Los Angeles
Criminal Defense Attorneys

Domestic Violence Offenses with Firearms Lawyers Los Angeles

by admin   May 09, 2018   Filed Under: Uncategorized

Sometimes, a domestic violence offense involves a dangerous or deadly weapon. In this case, the defendant may have a charge of assault with a deadly weapon brought against them. This is a felony charge. The defendant may also be subjected to additional charges or penalties as well as receive a “strike” regarding California’s Three Strike Law.

If the deadly weapon involved in the crime is a shotgun, pistol, gun, or any other firearm, California law allows the defendant to have an assault with a firearm charge leveled against them. If the victimSometimes, a domestic violence offense involves a dangerous or deadly weapon. In this case, the defendant may have a charge of assault with a deadly weapon brought against them. This is a felony charge. The defendant may also be subjected to additional charges or penalties as well as receive a “strike” regarding California’s Three Strike Law.

If the deadly weapon involved in the crime is a shotgun, pistol, gun, or any other firearm, California law allows the defendant to have an assault with a firearm charge leveled against them. If the victim was a family member or intimate partner of the defendant, and the defendant is placed on probation rather than jailed, the defendant will be subject to the mandatory sentencing requirements outlined in California Penal Code Section 1203.097.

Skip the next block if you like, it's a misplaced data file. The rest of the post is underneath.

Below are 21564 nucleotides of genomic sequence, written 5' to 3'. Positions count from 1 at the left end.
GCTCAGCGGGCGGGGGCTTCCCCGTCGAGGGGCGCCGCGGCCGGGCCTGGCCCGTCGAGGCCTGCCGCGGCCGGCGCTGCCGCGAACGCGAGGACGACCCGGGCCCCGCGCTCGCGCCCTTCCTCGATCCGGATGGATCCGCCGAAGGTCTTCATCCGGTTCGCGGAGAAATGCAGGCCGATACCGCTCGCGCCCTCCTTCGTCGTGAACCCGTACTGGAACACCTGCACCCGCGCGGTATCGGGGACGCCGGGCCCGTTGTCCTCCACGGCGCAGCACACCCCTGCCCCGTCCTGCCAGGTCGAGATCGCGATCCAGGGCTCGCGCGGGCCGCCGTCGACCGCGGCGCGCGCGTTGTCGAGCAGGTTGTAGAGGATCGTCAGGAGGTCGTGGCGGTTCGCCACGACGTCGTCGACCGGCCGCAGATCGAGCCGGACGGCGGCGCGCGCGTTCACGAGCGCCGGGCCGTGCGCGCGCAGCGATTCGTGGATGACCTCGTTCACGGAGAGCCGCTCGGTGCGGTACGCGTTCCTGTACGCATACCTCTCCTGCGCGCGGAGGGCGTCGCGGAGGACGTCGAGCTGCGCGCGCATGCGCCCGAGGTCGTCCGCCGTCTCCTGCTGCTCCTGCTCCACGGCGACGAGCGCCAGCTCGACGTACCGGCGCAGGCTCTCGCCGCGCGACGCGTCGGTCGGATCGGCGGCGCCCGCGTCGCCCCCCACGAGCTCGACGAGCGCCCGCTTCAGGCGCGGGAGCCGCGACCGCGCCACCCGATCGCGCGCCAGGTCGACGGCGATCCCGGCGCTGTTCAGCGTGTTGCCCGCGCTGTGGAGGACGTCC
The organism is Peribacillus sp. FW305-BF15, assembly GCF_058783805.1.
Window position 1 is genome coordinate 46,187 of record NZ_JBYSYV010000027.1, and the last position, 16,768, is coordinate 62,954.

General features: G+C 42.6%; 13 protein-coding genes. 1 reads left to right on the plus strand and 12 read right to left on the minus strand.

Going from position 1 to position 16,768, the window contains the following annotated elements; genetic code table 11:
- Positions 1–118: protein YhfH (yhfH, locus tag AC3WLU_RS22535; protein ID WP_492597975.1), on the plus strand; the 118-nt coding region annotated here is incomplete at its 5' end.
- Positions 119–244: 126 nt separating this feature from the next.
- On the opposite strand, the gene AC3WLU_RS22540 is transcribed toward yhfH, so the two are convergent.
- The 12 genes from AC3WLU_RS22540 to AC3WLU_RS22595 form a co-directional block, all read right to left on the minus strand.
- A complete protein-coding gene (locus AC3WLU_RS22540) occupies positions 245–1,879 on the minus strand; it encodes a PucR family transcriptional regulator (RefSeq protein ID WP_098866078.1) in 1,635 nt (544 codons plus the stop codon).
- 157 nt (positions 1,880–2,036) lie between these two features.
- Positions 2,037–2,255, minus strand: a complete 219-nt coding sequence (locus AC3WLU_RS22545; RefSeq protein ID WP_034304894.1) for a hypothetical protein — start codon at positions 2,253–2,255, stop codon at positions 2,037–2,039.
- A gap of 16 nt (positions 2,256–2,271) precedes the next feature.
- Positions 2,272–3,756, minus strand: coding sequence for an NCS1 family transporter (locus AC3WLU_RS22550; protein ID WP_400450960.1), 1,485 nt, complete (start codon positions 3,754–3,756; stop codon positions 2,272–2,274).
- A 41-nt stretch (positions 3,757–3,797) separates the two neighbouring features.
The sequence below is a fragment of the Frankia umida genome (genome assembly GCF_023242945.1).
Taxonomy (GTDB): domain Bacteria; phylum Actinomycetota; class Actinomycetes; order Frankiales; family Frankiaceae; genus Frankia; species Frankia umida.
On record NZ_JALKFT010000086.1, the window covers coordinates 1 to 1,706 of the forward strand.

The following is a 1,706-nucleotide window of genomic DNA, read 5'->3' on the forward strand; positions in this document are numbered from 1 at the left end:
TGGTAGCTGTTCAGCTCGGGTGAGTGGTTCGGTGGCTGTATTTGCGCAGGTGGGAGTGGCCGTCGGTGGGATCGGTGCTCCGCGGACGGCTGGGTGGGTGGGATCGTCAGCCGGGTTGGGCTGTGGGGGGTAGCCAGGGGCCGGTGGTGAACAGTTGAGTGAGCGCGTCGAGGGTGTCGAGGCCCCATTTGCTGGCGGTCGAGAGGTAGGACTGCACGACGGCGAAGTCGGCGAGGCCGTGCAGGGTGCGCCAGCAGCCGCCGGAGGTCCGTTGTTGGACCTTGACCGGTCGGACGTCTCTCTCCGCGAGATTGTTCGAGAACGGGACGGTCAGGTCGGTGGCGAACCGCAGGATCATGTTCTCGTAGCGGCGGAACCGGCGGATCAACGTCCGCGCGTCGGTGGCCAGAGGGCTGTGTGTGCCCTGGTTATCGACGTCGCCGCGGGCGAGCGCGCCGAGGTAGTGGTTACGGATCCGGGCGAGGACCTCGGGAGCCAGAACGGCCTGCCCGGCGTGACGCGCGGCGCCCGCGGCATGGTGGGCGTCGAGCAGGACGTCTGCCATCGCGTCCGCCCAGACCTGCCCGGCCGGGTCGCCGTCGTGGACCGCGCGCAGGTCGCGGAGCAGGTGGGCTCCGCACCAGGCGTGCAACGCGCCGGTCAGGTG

Does a Weapon Need to Be Fired for Criminal Charges to Be Filed?

If a loaded firearm is pointed at another individual, the defendant could be given an assault with a firearm charge. It does not matter whether the weapon was discharged during the incident. Anyone who points a loaded gun at a family member in the midst of a domestic dispute is potentially subject to very serious felony charges.

If the firearm wasn’t loaded, the defendant may still be additionally charged with brandishing a weapon. Depending on the circumstances and the judge, this charge can be either a misdemeanor or felony. It does not count as a “strike” offense.

For a firearm to qualify, it must operate through combustion or an explosion. BB guns and pellet guns don’t qualify as firearms under California’s penal code. This means that if the defendant points a BB gun or pellet gun at a family member, they cannot be charged with additional weapon-related crimes. They will still be charged with a domestic violence offense, however.